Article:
Implementation of the Logit Model to the Hypothesis for Rational Expectations
The article shows the possibility for implementing the Logit method as an alternative approach, which allows avoiding a great part of the difficulties connected with the construction and estimation of the models with rational expectations. The idea is to use the Logit method for estimating “the degree of adequacy” of the public in respect of the inflation behaviour in Bulgaria during the period 1993-2000. In the model, expectations are defined as rational, when the subjective probabilities of the economic agents compared to the full set of possible results, are really reflecting the objective conditional mathematical probabilities, based on the available information at a defined moment. By specifying a variable of reliability and by comparing its dynamics with the one of inflation, the Logit method allows to test the validity of the hypothesis for rational expectations by means of the principle of correlation. Furthermore the model of inflation and its interaction with the individual solutions is not estimated directly but this is done in respect of the effect of this interaction. The results obtained allow to make conclusions in respect of the structure of the information basis and the process of “training” when forming rational expectations.
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Volume (Year): (2001)
Issue (Month): 3 ()
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- Sims, Christopher A, 1980. "Macroeconomics and Reality," Econometrica, Econometric Society, vol. 48(1), pages 1-48, January.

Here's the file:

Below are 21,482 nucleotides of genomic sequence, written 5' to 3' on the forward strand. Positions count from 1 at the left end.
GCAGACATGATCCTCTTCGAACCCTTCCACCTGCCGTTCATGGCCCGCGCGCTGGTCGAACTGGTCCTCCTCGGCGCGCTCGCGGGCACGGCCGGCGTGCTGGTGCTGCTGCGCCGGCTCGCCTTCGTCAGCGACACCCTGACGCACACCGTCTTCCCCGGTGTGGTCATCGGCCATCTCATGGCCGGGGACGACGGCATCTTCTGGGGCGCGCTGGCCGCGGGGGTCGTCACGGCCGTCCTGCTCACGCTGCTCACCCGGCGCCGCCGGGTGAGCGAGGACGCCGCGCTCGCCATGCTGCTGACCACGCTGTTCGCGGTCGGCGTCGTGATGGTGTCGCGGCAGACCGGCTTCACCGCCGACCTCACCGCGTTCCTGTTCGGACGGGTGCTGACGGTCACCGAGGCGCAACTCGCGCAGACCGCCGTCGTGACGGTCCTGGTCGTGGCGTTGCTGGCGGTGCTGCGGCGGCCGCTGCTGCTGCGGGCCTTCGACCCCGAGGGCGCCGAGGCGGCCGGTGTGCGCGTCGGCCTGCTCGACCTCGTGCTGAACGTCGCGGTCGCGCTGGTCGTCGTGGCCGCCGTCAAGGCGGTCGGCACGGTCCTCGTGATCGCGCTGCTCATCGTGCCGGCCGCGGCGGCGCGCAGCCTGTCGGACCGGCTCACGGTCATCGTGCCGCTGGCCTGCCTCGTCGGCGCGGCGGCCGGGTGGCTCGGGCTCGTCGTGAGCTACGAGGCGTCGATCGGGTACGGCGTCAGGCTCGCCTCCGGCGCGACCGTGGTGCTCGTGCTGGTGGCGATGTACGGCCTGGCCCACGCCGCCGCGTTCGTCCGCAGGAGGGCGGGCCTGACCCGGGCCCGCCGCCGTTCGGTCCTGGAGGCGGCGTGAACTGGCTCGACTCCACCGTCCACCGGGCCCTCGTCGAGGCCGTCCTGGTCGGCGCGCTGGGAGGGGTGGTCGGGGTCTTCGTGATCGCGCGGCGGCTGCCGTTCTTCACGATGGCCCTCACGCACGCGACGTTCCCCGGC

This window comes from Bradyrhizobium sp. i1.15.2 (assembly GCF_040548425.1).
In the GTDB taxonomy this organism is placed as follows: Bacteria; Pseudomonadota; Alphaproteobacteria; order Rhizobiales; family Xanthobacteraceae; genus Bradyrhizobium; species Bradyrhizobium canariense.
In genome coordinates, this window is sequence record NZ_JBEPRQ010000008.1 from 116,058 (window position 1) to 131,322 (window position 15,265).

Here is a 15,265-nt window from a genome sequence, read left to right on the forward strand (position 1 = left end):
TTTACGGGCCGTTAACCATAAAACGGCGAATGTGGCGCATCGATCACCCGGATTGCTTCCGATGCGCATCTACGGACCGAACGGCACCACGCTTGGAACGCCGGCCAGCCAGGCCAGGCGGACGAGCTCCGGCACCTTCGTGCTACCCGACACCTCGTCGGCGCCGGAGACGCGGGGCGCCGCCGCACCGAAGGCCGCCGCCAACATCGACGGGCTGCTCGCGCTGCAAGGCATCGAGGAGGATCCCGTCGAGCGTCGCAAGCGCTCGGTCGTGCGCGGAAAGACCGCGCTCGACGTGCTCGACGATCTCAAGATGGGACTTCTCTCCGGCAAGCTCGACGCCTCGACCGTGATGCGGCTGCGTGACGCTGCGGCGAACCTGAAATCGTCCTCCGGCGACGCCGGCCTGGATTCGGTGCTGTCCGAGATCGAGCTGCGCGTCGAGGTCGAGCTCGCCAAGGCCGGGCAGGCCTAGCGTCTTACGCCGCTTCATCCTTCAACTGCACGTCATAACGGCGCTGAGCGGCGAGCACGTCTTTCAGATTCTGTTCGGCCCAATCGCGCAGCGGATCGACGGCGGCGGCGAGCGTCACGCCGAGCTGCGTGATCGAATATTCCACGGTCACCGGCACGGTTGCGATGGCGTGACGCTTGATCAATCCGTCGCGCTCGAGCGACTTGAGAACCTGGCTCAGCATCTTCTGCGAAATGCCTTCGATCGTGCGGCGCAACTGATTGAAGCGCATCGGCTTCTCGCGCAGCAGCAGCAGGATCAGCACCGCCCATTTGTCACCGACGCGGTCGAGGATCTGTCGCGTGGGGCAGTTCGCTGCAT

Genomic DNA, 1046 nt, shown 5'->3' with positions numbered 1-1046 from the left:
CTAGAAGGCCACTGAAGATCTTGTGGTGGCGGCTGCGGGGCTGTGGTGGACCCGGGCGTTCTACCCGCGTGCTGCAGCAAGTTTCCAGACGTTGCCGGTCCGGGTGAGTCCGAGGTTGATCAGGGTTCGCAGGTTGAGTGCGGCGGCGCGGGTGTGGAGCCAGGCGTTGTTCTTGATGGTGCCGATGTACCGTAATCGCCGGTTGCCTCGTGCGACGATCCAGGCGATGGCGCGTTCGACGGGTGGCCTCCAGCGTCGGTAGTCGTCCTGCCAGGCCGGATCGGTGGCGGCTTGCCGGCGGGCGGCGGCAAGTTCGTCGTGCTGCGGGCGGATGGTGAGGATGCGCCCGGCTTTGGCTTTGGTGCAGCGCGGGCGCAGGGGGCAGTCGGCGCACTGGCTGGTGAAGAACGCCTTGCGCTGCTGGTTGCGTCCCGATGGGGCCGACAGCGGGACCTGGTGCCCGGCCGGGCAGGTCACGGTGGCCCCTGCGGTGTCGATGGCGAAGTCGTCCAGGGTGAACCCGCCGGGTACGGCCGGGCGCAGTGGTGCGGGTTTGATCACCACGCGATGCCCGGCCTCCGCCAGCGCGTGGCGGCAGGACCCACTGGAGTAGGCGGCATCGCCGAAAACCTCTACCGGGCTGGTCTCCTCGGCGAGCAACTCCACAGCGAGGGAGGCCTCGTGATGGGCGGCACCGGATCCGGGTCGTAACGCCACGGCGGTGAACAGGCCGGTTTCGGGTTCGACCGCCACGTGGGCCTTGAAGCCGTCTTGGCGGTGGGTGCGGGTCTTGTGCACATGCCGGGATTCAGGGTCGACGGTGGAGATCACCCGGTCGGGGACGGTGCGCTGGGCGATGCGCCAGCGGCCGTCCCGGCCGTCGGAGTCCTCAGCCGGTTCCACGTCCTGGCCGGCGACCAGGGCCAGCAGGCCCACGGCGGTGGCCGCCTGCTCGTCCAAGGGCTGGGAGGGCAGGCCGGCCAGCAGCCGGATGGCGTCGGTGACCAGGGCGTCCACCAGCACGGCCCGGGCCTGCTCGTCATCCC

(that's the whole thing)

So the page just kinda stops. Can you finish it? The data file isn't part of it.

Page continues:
- Frydman, Roman, 1982. "Towards an Understanding of Market Processes: Individual Expectations, Learning, and Convergence to Rational Expectations Equilibrium," American Economic Review, American Economic Association, vol. 72(4), pages 652-668, September.
- Bray, Margaret, 1982. "Learning, estimation, and the stability of rational expectations," Journal of Economic Theory, Elsevier, vol. 26(2), pages 318-339, April.
- Bray, Margaret M & Savin, Nathan E, 1986. "Rational Expectations Equilibria, Learning, and Model Specification," Econometrica, Econometric Society, vol. 54(5), pages 1129-1160, September.
- Sims, Christopher A, 1972. "Money, Income, and Causality," American Economic Review, American Economic Association, vol. 62(4), pages 540-552, September.
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